Therefore, there isn't a one size fits all solution for the best time to put weed killer down. The answer is, ‘always read the label’. Whether you are experienced and a qualified sprayer, or applying a shop bought solution, this remains the same. And, if you’re unsure, it might be best to use an alternative method of weed management.
Can you plant after using weed killer?
This depends on the product that is being used, when it was applied, how much, and how often. This again highlights the importance of carefully reading the product label. The HSE provide guidance notes on Understanding the Product Label of pesticides. This helps when navigating the label for the required information. If you are still uncertain, a visit to the Pesticides FAQs page of the HSE website is highly recommended.
Alternatives to herbicides
Manual extraction, pulling out weeds by hand, raking or hoeing, is the main alternative used. This can be quite physically intensive on your back and knees. And, when employing this method, it is essential to pull up the whole root of the weed. In some cases, depending on the species, this can be quite a challenge.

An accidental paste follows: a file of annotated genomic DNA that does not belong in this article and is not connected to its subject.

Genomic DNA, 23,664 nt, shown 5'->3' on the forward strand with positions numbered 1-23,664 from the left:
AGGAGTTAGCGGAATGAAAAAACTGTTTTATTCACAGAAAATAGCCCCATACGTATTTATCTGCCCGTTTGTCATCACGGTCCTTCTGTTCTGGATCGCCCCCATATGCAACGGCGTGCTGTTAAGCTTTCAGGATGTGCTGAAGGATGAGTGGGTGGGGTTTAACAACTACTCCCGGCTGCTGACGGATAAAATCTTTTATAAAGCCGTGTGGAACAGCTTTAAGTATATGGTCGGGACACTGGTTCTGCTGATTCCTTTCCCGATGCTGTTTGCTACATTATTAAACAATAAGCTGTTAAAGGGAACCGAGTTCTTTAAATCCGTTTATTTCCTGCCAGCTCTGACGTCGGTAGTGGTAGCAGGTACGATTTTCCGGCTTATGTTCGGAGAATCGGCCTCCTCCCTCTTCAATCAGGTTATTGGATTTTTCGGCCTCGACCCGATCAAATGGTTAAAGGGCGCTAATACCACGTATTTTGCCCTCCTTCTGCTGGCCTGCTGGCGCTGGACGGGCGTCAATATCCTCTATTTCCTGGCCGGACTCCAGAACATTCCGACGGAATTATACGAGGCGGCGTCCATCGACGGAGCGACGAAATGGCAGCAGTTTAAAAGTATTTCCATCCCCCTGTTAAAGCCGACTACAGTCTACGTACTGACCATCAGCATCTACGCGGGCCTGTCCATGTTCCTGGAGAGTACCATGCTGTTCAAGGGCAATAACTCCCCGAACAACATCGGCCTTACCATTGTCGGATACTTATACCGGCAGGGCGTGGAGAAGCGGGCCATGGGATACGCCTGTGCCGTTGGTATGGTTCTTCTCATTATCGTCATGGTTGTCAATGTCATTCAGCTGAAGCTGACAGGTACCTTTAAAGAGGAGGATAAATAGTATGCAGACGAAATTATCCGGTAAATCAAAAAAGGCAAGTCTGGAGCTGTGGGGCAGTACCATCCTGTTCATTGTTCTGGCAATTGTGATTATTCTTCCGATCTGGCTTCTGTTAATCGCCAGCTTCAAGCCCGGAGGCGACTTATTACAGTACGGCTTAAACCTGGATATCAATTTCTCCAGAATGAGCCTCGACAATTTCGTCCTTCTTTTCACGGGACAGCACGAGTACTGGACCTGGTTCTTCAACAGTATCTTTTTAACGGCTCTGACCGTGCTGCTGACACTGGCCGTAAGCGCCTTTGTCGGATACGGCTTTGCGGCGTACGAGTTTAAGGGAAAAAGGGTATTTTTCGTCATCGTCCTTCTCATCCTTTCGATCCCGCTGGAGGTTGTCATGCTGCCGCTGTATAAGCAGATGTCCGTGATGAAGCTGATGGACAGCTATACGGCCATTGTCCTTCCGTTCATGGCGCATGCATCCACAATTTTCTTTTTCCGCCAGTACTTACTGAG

Fortunately, there is an alternative doesn’t involve as much physical activity, or spraying any chemicals: installing a weed membrane. The first consideration, is that the range of available products is huge, and the quality varies enormously. We’ve put together some useful information to help you decide what kind of weed barrier is right for you.
Will weed blocker fabric work?
Weed blockers, or weed membranes, provide amongst the best alternatives to herbicides by removing the conditions needed by seeds to germinate. They do this whilst also stopping the growth of already active seedlings.
The quality of the weed blocker fabric will be crucial in determining how good it will be at preventing weed growth. There are different weed blocker fabric materials and construction methods to consider. Added to this, there are a variety of thicknesses. Each lends distinct characteristics and qualities to the product.